Strengthen mutually reinforcing links between the MYLP and the wider NewZealand Government engagement in Myanmar by seeking synergies with the New Zealand Aid Programme, which includes a focus in Rakhine State. As appropriate, this could include funding linkages; facilitating broader cooperative relations, including information sharing; and ensuring that New Zealand Aid Programme staff visit MYLP sponsoring/employing organisations and alumni during field/partner visits in Myanmar when locations and/or interests coincide. / MFAT agrees with this recommendation. In terms of NewZealand Aid Programme staff visiting MYLP alumni and supporting organisations during field visits to Myanmar, this has already been undertaken with 2 staff members visiting with an alumni, the organisation he works with currently, and a supporting organisation in Pyin Oo Lwin in December 2015. It should be noted that while we have one activity in Rakhine State, this is not a geographic focus for us.
Develop mutually beneficial links with English Language Training for Officials (ELTO) staff counterparts for the purpose of sharing lessons on how to maximise the long-term benefits of such training/learning programmes based in NewZealand, including through alumni follow-up and networks. / MFAT agrees with this recommendation. It would be good to see in the forthcoming proposal formal mechanisms built into the programme which will develop these links both in New Zealand and in Myanmar.
Ensure that the necessary long-term system and resources (human and financial) are in place for the sustainable maintenance and development of an effective alumni network, including discussion with IDG/MFAT on potential incorporation of the MYLP alumni system into the broader MFAT scholarships online alumni arrangement currently under development. / The MYLP alumni conference provides a solid platform for the development and management of an effective alumni network. Additionally to this, MFAT intends to include MYLP alumni in the online scholarships alumni system currently in development and this will need to be addressed in any forthcoming proposal. Based on the small number of alumni, however, and personal/hands-on approach that the programme takes, it would be a shame to solely rely on this online network and lose the personal approach once the young leaders return.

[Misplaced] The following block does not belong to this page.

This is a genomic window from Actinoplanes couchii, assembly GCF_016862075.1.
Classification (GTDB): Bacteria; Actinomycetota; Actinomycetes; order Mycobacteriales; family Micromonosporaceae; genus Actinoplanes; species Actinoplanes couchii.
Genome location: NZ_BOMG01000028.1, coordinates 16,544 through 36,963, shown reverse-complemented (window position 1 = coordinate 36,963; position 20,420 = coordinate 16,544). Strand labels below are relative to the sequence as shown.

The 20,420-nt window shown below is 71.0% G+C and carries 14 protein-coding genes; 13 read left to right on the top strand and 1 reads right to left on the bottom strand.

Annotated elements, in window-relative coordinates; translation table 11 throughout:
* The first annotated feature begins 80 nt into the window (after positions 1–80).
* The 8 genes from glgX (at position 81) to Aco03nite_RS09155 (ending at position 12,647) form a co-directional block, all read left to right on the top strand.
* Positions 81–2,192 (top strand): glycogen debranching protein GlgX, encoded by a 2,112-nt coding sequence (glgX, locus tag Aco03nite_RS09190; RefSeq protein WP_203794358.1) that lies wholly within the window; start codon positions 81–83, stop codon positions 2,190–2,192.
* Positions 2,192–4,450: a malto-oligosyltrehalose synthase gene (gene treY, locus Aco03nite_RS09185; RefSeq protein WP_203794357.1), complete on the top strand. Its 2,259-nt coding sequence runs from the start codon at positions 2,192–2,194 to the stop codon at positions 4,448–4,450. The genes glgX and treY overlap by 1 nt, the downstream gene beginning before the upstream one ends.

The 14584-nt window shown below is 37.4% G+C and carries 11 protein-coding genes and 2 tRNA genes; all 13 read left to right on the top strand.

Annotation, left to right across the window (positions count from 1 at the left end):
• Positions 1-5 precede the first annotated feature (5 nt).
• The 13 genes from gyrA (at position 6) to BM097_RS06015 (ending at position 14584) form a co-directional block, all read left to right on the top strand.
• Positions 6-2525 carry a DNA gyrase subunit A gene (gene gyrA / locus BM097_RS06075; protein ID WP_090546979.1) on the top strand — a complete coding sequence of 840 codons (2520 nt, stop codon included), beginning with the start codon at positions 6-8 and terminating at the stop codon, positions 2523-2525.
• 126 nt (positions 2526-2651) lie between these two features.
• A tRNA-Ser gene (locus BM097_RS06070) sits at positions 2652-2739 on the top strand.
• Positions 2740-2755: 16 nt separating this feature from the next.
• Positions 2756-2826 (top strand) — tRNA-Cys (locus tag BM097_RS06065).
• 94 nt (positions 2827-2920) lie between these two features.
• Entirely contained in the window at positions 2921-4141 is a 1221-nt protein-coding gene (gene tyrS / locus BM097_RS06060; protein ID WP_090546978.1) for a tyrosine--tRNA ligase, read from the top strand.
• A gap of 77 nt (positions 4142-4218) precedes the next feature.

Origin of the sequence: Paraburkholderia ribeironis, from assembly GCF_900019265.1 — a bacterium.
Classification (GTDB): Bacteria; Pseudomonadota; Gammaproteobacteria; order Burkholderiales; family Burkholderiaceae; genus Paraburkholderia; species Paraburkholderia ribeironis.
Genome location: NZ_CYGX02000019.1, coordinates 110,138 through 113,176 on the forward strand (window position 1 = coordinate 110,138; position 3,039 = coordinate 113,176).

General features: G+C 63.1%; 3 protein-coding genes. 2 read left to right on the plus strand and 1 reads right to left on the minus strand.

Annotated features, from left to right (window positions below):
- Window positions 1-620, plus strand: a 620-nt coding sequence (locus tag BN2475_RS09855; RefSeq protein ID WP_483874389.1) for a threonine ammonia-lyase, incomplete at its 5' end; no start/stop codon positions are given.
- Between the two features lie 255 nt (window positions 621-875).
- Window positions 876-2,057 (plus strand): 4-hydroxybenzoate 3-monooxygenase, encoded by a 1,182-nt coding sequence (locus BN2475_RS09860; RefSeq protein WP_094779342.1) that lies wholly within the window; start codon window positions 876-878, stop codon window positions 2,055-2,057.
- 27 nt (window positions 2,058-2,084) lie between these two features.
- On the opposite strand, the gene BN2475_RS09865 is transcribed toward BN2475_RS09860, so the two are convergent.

Investigate the potential for and desirability of providing follow-up opportunities for selected alumni to return to New Zealand for further in-depth training/education in their area of focus, both reinforcing linkages with New Zealand and deepening the acquisition of critical skills and experience for application in Myanmar. This would need to be covered by budgetary arrangements with MFAT as part of the next phase of the programme. / Currently MYLP alumni are able to apply to return for further study under the scholarships programme – something that several have taken advantage of. However they must meet the requirements for a scholarship and there is currently a two year stand-down period between an MYLP award and being able to apply for a scholarship award.
To ensure ongoing commitment to and engagement in the MYLP by sponsoring/employing organisations with respect to maximising the added value MYLP alumni, systematically monitor the quality and continuity of relationships with sponsoring/employing organisation from the beginning of applicant selection processes to post-training follow-up. Ensure that up-to-date records of employing organisation and supervisor details are maintained to the extent possible to support future surveys for review purposes (this could be a component of the alumni online network system referred to above. / MFAT agrees in principle to this recommendation; however this should be addressed in the forthcoming proposal for the next phase.